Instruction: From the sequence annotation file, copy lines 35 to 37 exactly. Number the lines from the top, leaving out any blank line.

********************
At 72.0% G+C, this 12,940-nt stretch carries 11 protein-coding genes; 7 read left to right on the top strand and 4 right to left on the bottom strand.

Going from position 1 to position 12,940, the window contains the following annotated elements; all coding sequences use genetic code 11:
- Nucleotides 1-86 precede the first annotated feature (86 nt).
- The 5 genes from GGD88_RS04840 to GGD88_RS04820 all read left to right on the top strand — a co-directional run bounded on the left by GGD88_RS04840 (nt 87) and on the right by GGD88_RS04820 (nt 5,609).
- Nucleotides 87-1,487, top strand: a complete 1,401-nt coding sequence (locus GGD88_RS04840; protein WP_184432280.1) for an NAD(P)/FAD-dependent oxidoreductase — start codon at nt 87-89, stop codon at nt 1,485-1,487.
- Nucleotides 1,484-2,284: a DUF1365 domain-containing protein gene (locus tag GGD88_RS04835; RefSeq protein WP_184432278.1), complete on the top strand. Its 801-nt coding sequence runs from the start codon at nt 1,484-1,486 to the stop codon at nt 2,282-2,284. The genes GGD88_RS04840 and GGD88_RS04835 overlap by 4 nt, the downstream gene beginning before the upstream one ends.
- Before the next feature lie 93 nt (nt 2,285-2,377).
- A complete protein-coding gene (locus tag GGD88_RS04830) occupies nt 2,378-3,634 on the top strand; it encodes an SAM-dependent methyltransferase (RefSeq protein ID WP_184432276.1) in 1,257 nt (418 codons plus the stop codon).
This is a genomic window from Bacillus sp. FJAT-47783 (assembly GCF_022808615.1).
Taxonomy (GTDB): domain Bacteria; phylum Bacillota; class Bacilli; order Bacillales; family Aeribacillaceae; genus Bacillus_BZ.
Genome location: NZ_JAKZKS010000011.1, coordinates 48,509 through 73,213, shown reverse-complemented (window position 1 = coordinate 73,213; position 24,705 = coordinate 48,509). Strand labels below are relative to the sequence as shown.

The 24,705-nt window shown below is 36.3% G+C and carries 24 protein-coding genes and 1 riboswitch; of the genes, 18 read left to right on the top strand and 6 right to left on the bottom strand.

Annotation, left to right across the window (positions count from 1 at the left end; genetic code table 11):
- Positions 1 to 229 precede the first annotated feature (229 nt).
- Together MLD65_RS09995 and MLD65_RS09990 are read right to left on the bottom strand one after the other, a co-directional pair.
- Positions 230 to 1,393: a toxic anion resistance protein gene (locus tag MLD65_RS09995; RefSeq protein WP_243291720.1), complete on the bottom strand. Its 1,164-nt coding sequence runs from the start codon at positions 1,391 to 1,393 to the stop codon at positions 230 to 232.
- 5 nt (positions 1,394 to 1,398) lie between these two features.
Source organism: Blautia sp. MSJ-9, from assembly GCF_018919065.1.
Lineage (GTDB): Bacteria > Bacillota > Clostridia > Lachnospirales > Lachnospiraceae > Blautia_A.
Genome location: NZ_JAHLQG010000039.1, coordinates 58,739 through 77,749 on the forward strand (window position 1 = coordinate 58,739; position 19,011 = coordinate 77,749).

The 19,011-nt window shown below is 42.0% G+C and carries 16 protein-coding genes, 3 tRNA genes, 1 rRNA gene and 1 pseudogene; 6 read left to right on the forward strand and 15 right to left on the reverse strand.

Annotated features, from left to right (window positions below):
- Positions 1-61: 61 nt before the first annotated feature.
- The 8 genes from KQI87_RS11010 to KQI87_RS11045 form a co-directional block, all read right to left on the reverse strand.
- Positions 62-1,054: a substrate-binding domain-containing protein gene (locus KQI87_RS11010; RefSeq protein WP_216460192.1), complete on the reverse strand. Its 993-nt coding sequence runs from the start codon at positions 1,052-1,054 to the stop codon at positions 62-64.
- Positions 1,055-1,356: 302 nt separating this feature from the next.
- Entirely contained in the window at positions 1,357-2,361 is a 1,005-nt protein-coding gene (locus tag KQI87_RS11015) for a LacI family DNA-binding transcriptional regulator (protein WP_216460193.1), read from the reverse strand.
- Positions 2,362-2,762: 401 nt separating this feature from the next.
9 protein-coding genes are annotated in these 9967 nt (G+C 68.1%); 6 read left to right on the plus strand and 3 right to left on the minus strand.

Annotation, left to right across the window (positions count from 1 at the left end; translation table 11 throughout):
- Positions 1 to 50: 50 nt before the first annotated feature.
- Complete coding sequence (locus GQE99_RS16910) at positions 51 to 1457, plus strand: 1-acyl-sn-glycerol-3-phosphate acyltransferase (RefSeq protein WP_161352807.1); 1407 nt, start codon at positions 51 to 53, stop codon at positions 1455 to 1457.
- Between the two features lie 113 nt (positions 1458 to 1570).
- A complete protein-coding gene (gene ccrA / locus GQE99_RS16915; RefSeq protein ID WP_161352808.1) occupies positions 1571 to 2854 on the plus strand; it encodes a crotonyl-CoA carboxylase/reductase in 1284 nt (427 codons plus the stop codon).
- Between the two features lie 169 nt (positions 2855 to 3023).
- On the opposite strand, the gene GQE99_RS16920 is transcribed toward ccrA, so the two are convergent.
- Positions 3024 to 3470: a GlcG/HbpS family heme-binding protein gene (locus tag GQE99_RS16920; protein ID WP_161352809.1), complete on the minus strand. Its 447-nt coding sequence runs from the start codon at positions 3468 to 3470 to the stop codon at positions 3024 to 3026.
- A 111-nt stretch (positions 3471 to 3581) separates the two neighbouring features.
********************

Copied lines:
- Between the two features lie 169 nt (positions 2855 to 3023).
- On the opposite strand, the gene GQE99_RS16920 is transcribed toward ccrA, so the two are convergent.
- Positions 3024 to 3470: a GlcG/HbpS family heme-binding protein gene (locus tag GQE99_RS16920; protein ID WP_161352809.1), complete on the minus strand. Its 447-nt coding sequence runs from the start codon at positions 3468 to 3470 to the stop codon at positions 3024 to 3026.